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Is there a monitoring table available with the last-touch timestamp for a table?

Is it possible to somehow find out the last-touch time for a table in vertica, possibly via some kind of a monitor table? The use case I am trying to solve for is when using some "cache" type tables for reports which I want to linger while their being active, but if no query's touched the table for X amount of time, I want to have a garbage-collection procedure drop the table.

Comments

  • If you're willing to do a little computation, Vertica does provide some usage information at the projection level. Once you know the projections, you can figure out what tables those projections belong to with some system table queries. You might want to take a look through the documentation of Vertica's monitoring APIs; they list all the tables that you can use to do this sort of thing: https://my.vertica.com/docs/CE/6.0.1/HTML/index.htm#9338.htm Let us know if you can figure out how to do what you'd like to do from there.
  • Hello: You may find the table query_requests monitoring table helpful. You could specify the request_type as QUERY, and possibly check the timestamp info. Here's the basic output with select * from query_requests: ---------------------------------------------------------------- node_name | v_vmart_node0003 user_name | dbadmin session_id | node03-6456:0x2e59 request_id | 1 transaction_id | 54043195528456874 statement_id | 1 request_type | QUERY request | select * from vs_nodes; request_label | search_path | "$user", public, v_catalog, v_monitor, v_internal memory_acquired_mb | 100 success | t error_count | start_timestamp | 2012-12-02 13:51:31.048956-05 end_timestamp | 2012-12-02 13:51:32.719739-05 request_duration_ms | 1671 is_executing | f
  • I like Adam's answer a bit better - the query_requests monitoring table would be useful if it actually had some information on used tables or projections in the columns - not having that makes it much less useful for this use case. Getting to the table name by first looking at the projection_usage monitoring table then looking up the table name via v_catalog.projections seems to be the ticket. Thanks
  • OK: glad Adam helped.
  • why not querying epoch value on the given table?

    select max(epoch) from <table_name>;

    But I am not sure if there is way to convert the epoch value to timestamp.
  • Hi,

    I am looking to see last used (if possible select/insert/update) tables.

     

    We have many Schemas and tables but alot of them are junk and not in used.

     

    Does anyone have a script to identify or Show activity on Tables?

     

    I am guessing I am not the first one :)

     

    thanks,

    Eyal

  • What I do to monitor something like this is i look at projection usage.

     I don`t care about the table, what i care more are projections, because to many projections will make your life a hell.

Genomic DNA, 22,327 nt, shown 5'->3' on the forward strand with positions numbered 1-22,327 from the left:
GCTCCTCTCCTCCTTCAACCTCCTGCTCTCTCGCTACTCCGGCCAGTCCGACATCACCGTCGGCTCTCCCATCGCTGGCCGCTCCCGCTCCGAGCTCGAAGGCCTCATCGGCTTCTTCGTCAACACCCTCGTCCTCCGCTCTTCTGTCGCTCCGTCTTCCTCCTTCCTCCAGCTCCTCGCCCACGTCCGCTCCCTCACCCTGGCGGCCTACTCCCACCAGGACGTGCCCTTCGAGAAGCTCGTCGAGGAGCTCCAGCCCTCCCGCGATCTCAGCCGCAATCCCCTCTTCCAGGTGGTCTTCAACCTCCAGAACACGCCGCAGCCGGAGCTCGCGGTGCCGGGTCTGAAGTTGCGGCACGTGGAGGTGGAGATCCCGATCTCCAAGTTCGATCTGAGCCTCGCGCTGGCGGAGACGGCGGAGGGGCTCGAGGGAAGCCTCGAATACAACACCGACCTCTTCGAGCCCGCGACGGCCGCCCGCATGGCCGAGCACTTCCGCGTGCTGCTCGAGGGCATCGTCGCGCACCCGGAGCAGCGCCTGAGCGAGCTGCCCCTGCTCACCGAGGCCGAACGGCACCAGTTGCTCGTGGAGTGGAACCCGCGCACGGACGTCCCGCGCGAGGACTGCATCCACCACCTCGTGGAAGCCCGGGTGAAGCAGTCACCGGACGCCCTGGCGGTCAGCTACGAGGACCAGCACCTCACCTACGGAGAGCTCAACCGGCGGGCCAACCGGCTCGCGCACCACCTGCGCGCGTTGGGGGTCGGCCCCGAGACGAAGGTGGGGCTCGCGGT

Loading will be slow, purging will be slow, waste of space, how used is that projection in your workload and does it worth having an extra projection just to gain 1-2 sec on a 10 sec query ?! Also the TM is working to much when you have a lot of mouths to feed :).

     

     Here is SQL to make a report out of your Proj usage:

    with a1 as (
    SELECT p.table_schema,
    p.basename AS table_name,
    max(pu.last_used) AS last_used,
    date_part('day'::varchar(3), (((statement_timestamp())::timestamp - max(pu.last_used)))) AS days_last_used,
    round(sum((sc.used_bytes / 1048576::float)), 3) AS used_mb,
    round((sum(sc.used_bytes) / 1073741824::float), 3) AS used_gb
    FROM ((( SELECT dc_projections_used.projection_oid,
    max(dc_projections_used."time") AS last_used
    FROM v_internal.dc_projections_used
    WHERE (dc_projections_used.table_oid IN ( SELECT tables.table_id
    FROM v_catalog.tables
    WHERE (NOT tables.is_system_table)))
    GROUP BY dc_projections_used.projection_oid) pu JOIN ( SELECT vs_projections.oid,
    vs_projections.name,
    vs_projections.basename,
    vs_projections.schemaname AS table_schema
    FROM v_internal.vs_projections) p ON ((p.oid = pu.projection_oid))) JOIN ( SELECT storage_containers.projection_id,
    storage_containers.used_bytes
    FROM v_monitor.storage_containers) sc ON ((sc.projection_id = pu.projection_oid)))
    GROUP BY p.table_schema,
    p.basename
    ORDER BY max(pu.last_used)
    ),
    a2 as (
    SELECT innner.table_schema,
    innner.table_name,
    innner.last_used,
    innner.days_last_used,
    innner.used_mb,
    innner.used_gb
    FROM ( SELECT t.table_schema,
    t.table_name,
    t.create_time AS last_used,
    coalesce(date_part('day'::varchar(3), (((statement_timestamp())::timestamp - max(pu.query_start_timestamp)))), (-1)::numeric(18,0)) AS days_last_used,
    0::float AS used_mb,
    0::float AS used_gb
    FROM (v_catalog.tables t LEFT JOIN v_monitor.projection_usage pu ON ((pu.anchor_table_id = t.table_id)))
    GROUP BY t.table_schema,
    t.table_name,
    t.create_time) innner
    WHERE (innner.days_last_used = (-1)::numeric(18,0))
    ORDER BY innner.days_last_used DESC
    )
    SELECT a1.table_schema,
    a1.table_name,
    (a1.last_used)::date AS last_used,
    a1.days_last_used,
    a1.used_mb
    FROM a1 UNION ALL SELECT a2.table_schema,
    a2.table_name,
    (a2.last_used)::date AS last_used,
    a2.days_last_used,
    a2.used_mb
    FROM a2
    ORDER BY 4;

    - you can create some views based on those queryes ot make them fixed. 

    - hope this helped.

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